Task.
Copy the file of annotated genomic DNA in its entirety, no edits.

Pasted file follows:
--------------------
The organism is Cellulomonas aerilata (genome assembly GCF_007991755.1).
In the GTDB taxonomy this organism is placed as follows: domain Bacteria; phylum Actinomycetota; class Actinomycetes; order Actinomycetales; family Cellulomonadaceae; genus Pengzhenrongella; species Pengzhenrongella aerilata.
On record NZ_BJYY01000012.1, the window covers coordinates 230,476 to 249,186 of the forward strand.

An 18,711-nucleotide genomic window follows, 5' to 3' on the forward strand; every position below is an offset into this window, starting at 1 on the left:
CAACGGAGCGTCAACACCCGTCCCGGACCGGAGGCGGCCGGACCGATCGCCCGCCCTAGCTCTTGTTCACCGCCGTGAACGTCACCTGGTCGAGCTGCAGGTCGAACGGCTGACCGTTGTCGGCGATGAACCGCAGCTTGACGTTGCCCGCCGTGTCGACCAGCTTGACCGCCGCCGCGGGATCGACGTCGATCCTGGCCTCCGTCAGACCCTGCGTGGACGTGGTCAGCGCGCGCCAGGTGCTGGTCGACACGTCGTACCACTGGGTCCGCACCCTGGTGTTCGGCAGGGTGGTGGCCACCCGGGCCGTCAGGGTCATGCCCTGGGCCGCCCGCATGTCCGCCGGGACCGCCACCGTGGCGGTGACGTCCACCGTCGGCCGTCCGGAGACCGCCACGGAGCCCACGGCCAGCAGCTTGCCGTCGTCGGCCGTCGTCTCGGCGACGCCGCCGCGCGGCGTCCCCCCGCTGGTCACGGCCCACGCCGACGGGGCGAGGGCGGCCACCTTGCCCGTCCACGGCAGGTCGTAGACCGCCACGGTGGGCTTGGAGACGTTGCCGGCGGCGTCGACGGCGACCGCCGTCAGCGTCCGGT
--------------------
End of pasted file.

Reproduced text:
The organism is Cellulomonas aerilata (genome assembly GCF_007991755.1).
In the GTDB taxonomy this organism is placed as follows: domain Bacteria; phylum Actinomycetota; class Actinomycetes; order Actinomycetales; family Cellulomonadaceae; genus Pengzhenrongella; species Pengzhenrongella aerilata.
On record NZ_BJYY01000012.1, the window covers coordinates 230,476 to 249,186 of the forward strand.

An 18,711-nucleotide genomic window follows, 5' to 3' on the forward strand; every position below is an offset into this window, starting at 1 on the left:
CAACGGAGCGTCAACACCCGTCCCGGACCGGAGGCGGCCGGACCGATCGCCCGCCCTAGCTCTTGTTCACCGCCGTGAACGTCACCTGGTCGAGCTGCAGGTCGAACGGCTGACCGTTGTCGGCGATGAACCGCAGCTTGACGTTGCCCGCCGTGTCGACCAGCTTGACCGCCGCCGCGGGATCGACGTCGATCCTGGCCTCCGTCAGACCCTGCGTGGACGTGGTCAGCGCGCGCCAGGTGCTGGTCGACACGTCGTACCACTGGGTCCGCACCCTGGTGTTCGGCAGGGTGGTGGCCACCCGGGCCGTCAGGGTCATGCCCTGGGCCGCCCGCATGTCCGCCGGGACCGCCACCGTGGCGGTGACGTCCACCGTCGGCCGTCCGGAGACCGCCACGGAGCCCACGGCCAGCAGCTTGCCGTCGTCGGCCGTCGTCTCGGCGACGCCGCCGCGCGGCGTCCCCCCGCTGGTCACGGCCCACGCCGACGGGGCGAGGGCGGCCACCTTGCCCGTCCACGGCAGGTCGTAGACCGCCACGGTGGGCTTGGAGACGTTGCCGGCGGCGTCGACGGCGACCGCCGTCAGCGTCCGGT